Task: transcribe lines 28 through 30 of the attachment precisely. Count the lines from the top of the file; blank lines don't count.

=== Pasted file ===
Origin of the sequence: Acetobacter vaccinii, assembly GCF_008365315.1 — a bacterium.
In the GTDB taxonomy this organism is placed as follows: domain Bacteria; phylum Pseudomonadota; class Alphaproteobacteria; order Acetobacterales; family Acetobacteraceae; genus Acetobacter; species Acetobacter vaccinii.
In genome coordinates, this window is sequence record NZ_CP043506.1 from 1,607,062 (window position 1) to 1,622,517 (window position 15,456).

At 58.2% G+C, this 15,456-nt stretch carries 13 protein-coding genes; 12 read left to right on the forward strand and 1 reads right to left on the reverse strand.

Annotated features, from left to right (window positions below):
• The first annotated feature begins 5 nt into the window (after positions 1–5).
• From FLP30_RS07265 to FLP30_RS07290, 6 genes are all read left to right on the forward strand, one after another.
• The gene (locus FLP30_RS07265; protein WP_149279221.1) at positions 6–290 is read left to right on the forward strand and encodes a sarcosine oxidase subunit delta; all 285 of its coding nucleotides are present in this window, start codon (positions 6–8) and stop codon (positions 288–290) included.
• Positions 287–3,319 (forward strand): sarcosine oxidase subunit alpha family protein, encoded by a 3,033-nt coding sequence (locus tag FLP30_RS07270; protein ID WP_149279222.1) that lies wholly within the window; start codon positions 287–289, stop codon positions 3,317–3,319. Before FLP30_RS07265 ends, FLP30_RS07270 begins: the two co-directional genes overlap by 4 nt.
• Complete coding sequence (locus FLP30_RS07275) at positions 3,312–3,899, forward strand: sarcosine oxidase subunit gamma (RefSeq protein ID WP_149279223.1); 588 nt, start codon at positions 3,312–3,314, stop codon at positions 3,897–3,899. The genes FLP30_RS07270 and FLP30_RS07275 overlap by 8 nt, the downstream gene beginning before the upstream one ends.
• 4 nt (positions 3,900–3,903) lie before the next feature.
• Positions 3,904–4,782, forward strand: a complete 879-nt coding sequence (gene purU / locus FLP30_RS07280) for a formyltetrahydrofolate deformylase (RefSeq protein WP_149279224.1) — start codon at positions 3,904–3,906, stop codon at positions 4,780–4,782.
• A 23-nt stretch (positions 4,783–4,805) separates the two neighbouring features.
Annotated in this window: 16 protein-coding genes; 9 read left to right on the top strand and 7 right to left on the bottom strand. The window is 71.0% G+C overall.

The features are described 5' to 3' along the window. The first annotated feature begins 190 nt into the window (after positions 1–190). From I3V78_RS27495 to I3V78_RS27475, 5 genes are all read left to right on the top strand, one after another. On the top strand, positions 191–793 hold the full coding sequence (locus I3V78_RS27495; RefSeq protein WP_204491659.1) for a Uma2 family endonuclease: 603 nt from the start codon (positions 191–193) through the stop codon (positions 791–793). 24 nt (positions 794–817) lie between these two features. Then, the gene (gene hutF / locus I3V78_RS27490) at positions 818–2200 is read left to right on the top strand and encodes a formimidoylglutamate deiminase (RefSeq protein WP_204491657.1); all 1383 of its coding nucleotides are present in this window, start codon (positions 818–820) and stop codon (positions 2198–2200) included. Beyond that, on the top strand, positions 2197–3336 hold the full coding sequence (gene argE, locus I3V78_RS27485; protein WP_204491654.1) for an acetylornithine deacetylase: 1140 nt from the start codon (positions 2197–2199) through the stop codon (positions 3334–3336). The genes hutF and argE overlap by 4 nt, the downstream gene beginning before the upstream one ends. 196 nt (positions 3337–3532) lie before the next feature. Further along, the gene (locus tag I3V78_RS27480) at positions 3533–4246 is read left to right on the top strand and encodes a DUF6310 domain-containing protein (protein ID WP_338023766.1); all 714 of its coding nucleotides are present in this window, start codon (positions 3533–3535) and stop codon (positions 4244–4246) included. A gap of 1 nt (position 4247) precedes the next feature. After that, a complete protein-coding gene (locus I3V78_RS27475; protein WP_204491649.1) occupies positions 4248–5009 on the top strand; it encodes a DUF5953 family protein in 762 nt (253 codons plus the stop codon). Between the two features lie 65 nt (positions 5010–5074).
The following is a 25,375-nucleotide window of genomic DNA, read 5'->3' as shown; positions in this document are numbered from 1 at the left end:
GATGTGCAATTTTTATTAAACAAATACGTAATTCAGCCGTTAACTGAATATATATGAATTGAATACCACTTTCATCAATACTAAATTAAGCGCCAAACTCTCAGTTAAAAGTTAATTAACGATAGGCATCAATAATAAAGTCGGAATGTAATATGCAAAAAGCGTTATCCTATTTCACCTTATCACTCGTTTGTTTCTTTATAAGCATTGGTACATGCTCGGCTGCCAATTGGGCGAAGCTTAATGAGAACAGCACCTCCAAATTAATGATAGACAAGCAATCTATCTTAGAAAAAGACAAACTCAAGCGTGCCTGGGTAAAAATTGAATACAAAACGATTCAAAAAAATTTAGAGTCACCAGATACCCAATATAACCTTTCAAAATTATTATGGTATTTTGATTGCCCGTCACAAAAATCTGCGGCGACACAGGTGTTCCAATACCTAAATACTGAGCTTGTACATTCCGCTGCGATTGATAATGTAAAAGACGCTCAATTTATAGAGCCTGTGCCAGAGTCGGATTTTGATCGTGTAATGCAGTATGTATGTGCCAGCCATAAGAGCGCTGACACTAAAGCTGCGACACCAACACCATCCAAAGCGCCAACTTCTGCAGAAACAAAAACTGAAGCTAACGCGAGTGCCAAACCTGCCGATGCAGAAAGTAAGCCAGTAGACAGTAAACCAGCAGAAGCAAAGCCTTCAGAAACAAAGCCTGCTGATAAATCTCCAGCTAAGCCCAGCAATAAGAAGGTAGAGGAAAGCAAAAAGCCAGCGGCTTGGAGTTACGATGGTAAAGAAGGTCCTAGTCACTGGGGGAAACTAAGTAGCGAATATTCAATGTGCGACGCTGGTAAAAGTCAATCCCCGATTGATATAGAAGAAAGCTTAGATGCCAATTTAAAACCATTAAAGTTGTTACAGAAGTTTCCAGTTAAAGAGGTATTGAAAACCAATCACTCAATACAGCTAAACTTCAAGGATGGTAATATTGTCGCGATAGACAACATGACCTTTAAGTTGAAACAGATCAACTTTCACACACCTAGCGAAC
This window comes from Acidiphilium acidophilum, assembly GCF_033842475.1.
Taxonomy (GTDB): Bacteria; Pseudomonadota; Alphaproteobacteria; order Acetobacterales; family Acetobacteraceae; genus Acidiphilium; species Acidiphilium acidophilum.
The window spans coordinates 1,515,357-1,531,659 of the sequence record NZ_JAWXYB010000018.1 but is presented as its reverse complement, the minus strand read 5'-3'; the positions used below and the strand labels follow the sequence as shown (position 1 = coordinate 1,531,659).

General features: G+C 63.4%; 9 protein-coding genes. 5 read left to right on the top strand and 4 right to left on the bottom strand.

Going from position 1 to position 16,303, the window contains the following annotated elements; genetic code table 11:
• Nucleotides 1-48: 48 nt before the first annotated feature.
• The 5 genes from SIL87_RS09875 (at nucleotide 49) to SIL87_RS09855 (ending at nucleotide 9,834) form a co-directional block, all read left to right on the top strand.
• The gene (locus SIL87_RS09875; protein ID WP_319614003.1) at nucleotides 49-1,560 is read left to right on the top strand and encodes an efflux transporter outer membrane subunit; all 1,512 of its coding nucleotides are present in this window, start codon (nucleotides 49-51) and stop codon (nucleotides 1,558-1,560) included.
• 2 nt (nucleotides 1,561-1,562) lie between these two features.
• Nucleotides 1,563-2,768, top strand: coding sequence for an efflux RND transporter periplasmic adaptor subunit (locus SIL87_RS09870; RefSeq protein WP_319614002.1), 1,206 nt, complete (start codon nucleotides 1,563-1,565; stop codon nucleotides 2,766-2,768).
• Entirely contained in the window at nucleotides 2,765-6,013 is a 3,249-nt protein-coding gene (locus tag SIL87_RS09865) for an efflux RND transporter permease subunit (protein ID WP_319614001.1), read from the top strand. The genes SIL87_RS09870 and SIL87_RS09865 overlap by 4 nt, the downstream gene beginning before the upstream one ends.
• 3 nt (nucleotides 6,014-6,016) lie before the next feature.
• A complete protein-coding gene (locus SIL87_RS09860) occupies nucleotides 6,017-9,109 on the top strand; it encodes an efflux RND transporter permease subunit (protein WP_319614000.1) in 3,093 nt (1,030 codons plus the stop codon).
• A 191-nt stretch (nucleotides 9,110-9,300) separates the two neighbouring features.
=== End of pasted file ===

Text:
• Entirely contained in the window at nucleotides 2,765-6,013 is a 3,249-nt protein-coding gene (locus tag SIL87_RS09865) for an efflux RND transporter permease subunit (protein ID WP_319614001.1), read from the top strand. The genes SIL87_RS09870 and SIL87_RS09865 overlap by 4 nt, the downstream gene beginning before the upstream one ends.
• 3 nt (nucleotides 6,014-6,016) lie before the next feature.
• A complete protein-coding gene (locus SIL87_RS09860) occupies nucleotides 6,017-9,109 on the top strand; it encodes an efflux RND transporter permease subunit (protein WP_319614000.1) in 3,093 nt (1,030 codons plus the stop codon).